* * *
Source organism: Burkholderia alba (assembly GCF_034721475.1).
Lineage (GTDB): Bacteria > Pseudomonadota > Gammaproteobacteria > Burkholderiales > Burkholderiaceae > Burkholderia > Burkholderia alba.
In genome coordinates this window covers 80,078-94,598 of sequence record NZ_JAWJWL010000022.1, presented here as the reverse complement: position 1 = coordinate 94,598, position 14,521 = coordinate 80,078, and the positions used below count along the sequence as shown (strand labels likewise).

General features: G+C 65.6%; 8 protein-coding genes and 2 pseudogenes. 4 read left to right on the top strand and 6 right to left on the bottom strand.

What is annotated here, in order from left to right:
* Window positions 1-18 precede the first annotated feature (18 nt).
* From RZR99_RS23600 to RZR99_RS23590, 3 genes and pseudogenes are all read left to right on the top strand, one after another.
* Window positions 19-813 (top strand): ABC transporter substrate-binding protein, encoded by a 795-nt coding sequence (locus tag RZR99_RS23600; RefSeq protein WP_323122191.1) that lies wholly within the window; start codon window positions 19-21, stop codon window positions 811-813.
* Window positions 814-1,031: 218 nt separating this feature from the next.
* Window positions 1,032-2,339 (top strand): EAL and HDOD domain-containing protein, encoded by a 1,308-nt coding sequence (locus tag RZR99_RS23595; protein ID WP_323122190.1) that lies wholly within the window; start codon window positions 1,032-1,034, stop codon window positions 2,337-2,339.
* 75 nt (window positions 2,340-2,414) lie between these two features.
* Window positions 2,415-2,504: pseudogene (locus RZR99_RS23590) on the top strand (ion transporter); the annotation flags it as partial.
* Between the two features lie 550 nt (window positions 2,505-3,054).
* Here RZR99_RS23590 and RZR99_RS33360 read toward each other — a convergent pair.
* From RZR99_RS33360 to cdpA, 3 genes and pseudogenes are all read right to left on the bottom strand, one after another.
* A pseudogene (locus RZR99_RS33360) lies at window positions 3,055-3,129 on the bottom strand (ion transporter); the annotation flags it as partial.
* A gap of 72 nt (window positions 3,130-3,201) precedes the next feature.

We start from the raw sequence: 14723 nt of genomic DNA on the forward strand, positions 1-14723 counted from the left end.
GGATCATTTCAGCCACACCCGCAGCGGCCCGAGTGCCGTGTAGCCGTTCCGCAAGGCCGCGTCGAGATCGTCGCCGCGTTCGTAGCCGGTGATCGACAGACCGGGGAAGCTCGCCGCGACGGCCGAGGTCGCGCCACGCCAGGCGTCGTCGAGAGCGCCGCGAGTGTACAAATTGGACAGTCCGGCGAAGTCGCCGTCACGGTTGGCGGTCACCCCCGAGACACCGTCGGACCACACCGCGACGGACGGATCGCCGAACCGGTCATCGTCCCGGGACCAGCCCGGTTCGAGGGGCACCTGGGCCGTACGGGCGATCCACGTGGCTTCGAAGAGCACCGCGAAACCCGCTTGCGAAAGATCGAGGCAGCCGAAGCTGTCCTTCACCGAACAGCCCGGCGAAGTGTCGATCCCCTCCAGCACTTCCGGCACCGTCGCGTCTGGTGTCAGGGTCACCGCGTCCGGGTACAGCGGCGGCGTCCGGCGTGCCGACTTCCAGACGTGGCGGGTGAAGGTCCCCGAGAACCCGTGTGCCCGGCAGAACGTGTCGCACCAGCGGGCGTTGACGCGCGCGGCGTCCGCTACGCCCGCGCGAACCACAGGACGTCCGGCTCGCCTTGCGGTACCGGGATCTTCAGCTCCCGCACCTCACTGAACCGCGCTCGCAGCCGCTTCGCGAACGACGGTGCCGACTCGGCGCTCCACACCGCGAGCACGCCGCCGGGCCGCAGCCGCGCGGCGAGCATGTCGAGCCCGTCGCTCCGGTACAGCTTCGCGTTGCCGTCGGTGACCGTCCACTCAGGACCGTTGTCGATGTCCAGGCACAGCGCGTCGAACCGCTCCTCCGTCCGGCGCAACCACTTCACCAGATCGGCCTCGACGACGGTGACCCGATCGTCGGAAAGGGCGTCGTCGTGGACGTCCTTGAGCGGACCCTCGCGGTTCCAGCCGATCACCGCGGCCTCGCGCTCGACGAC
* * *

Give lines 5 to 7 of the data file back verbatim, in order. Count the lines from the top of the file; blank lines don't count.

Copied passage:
What is annotated here, in order from left to right:
* Window positions 1-18 precede the first annotated feature (18 nt).
* From RZR99_RS23600 to RZR99_RS23590, 3 genes and pseudogenes are all read left to right on the top strand, one after another.